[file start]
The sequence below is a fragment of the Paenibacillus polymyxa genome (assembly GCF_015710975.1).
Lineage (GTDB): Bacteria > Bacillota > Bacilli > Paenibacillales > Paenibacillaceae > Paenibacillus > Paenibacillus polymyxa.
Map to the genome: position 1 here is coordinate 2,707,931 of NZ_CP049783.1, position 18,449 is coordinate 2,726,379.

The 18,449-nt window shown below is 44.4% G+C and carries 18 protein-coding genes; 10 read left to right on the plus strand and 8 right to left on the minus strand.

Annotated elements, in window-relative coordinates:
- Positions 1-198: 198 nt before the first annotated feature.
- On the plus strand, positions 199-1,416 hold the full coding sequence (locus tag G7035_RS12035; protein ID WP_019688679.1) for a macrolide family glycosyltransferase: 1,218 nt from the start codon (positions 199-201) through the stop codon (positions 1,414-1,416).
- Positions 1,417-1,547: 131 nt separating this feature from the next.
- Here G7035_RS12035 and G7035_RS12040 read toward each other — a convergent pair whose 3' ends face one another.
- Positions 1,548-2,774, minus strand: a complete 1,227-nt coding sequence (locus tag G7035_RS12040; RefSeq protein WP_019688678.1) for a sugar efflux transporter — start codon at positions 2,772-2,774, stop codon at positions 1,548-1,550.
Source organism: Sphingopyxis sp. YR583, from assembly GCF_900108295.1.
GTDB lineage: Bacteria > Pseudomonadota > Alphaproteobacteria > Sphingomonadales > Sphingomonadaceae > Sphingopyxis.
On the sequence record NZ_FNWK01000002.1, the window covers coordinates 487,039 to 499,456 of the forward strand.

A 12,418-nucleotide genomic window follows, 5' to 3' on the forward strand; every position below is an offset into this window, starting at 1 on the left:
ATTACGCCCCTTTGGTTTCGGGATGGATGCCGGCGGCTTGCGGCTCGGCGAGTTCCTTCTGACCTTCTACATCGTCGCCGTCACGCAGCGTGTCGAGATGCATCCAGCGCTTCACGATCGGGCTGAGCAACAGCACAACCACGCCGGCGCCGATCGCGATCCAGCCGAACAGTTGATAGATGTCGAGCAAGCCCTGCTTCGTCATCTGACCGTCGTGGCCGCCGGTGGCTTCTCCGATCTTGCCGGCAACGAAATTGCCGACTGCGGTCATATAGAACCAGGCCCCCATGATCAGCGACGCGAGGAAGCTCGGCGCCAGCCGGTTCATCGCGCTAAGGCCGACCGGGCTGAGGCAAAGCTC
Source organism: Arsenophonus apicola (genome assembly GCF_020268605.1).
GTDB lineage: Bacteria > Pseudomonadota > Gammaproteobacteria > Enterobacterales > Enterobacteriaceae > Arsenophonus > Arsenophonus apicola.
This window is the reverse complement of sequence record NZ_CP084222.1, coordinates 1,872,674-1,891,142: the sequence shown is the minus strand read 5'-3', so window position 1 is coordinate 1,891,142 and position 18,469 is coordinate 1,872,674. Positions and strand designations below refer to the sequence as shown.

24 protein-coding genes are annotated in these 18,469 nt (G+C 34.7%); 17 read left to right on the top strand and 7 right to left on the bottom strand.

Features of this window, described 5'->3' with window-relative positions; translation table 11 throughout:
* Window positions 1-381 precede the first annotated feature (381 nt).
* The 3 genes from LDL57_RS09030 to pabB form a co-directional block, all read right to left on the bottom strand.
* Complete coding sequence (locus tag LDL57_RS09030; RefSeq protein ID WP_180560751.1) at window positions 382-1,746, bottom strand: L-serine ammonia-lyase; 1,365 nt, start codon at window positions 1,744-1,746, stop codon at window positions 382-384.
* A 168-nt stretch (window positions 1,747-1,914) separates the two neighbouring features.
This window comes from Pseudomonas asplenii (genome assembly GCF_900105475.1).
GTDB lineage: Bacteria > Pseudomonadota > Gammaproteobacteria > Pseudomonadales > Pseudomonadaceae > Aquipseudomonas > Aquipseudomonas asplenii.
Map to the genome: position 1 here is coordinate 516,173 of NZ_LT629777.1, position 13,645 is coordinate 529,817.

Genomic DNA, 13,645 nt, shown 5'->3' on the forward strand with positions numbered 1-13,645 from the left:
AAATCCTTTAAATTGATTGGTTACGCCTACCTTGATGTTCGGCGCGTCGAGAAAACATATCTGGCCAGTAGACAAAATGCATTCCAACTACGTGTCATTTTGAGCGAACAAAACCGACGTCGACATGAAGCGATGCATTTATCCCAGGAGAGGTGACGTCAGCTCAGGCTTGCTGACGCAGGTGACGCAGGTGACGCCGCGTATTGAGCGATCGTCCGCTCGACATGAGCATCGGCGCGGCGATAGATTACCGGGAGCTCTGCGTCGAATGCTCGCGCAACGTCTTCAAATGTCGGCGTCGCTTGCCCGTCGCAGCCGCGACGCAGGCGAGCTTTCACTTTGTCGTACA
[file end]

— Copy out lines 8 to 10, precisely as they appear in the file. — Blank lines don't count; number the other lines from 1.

- Positions 1,417-1,547: 131 nt separating this feature from the next.
- Here G7035_RS12035 and G7035_RS12040 read toward each other — a convergent pair whose 3' ends face one another.
- Positions 1,548-2,774, minus strand: a complete 1,227-nt coding sequence (locus tag G7035_RS12040; RefSeq protein WP_019688678.1) for a sugar efflux transporter — start codon at positions 2,772-2,774, stop codon at positions 1,548-1,550.